Tuesday, June 21, 2005
NEW YORK, June 20 -- Ground Zero officials defended plans to build a museum on freedom at the site as dozens of victims' relatives launched a nationwide effort calling for its removal from the plans.
New York Gov. George E. Pataki's chief of staff, John Cahill, stressed that rebuilding officials will not allow the museum's mission to be "hijacked from the political right or the political left."
"We were attacked that day because of our values and because of our freedom," Cahill said.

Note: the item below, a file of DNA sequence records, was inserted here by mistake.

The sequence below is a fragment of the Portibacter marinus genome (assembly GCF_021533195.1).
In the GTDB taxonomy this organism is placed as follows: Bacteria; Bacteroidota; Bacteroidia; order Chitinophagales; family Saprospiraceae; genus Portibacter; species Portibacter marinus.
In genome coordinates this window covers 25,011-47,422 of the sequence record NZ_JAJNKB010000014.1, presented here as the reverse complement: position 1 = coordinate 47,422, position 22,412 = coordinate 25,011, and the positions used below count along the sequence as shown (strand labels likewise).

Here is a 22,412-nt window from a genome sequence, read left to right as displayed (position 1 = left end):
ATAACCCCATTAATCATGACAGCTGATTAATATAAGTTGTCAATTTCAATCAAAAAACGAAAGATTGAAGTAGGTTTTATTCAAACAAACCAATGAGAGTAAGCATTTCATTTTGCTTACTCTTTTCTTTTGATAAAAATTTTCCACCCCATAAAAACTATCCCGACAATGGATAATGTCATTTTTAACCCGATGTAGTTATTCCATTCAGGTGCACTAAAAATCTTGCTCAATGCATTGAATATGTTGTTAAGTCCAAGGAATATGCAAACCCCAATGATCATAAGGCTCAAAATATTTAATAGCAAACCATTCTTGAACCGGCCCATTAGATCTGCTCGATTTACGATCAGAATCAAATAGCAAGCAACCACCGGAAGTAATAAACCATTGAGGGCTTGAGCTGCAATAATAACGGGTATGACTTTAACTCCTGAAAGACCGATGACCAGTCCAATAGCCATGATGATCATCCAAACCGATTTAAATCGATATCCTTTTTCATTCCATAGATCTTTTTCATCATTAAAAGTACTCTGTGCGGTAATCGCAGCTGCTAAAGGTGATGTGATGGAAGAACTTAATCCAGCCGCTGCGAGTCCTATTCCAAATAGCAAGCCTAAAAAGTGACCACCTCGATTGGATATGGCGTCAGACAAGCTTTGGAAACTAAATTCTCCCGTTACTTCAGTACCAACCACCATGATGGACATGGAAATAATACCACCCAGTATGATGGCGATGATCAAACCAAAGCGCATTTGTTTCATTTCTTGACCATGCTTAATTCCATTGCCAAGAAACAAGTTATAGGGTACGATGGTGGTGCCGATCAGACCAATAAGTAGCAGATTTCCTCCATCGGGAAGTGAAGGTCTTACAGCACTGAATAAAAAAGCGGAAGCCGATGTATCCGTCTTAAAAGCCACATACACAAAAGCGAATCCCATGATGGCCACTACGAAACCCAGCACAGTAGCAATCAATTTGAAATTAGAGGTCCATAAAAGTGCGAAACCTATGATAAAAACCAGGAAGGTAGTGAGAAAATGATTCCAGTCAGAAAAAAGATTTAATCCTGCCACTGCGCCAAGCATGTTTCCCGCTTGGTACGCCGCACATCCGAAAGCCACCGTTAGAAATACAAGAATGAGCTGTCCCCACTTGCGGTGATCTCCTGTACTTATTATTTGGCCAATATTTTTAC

The center would have exhibits on slavery in America, the Holocaust and global human rights issues, but families are worried that some of the exhibits would diminish the sanctity of the adjacent memorial.
Relatives rallied at Ground Zero on Monday as they stepped up their opposition to the center, set to be located in a building next to the Twin Towers' footprints that will be the centerpiece of the memorial slated to open in 2009.
"If you put something like that there, it would be a magnet for protesters," said Charles Wolf, 51, of Manhattan, whose wife, Katherine, died on Sept. 11, 2001.
Relatives are starting a letter-writing campaign to politicians calling for the building housing the International Freedom Center and the less-controversial Drawing Center to be removed from the block housing the Sept. 11 memorial.